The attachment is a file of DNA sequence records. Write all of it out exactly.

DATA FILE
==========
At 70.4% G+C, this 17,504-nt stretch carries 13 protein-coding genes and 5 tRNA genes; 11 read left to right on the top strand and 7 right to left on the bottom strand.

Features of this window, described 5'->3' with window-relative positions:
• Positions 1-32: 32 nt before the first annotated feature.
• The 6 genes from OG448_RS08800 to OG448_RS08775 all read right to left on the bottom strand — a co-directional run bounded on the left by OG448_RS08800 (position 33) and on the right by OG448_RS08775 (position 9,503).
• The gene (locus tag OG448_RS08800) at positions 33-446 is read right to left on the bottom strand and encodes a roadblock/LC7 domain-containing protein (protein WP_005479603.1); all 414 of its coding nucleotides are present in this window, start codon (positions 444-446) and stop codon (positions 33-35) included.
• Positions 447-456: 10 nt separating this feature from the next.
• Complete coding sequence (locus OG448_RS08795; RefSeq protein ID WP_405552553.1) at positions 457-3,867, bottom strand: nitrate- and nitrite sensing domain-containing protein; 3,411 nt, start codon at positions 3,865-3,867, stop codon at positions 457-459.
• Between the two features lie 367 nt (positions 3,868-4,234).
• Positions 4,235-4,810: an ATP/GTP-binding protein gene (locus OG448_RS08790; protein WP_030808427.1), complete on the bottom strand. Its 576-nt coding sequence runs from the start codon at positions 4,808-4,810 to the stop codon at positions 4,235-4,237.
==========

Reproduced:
At 70.4% G+C, this 17,504-nt stretch carries 13 protein-coding genes and 5 tRNA genes; 11 read left to right on the top strand and 7 right to left on the bottom strand.

Features of this window, described 5'->3' with window-relative positions:
• Positions 1-32: 32 nt before the first annotated feature.
• The 6 genes from OG448_RS08800 to OG448_RS08775 all read right to left on the bottom strand — a co-directional run bounded on the left by OG448_RS08800 (position 33) and on the right by OG448_RS08775 (position 9,503).
• The gene (locus tag OG448_RS08800) at positions 33-446 is read right to left on the bottom strand and encodes a roadblock/LC7 domain-containing protein (protein WP_005479603.1); all 414 of its coding nucleotides are present in this window, start codon (positions 444-446) and stop codon (positions 33-35) included.
• Positions 447-456: 10 nt separating this feature from the next.
• Complete coding sequence (locus OG448_RS08795; RefSeq protein ID WP_405552553.1) at positions 457-3,867, bottom strand: nitrate- and nitrite sensing domain-containing protein; 3,411 nt, start codon at positions 3,865-3,867, stop codon at positions 457-459.
• Between the two features lie 367 nt (positions 3,868-4,234).
• Positions 4,235-4,810: an ATP/GTP-binding protein gene (locus OG448_RS08790; protein WP_030808427.1), complete on the bottom strand. Its 576-nt coding sequence runs from the start codon at positions 4,808-4,810 to the stop codon at positions 4,235-4,237.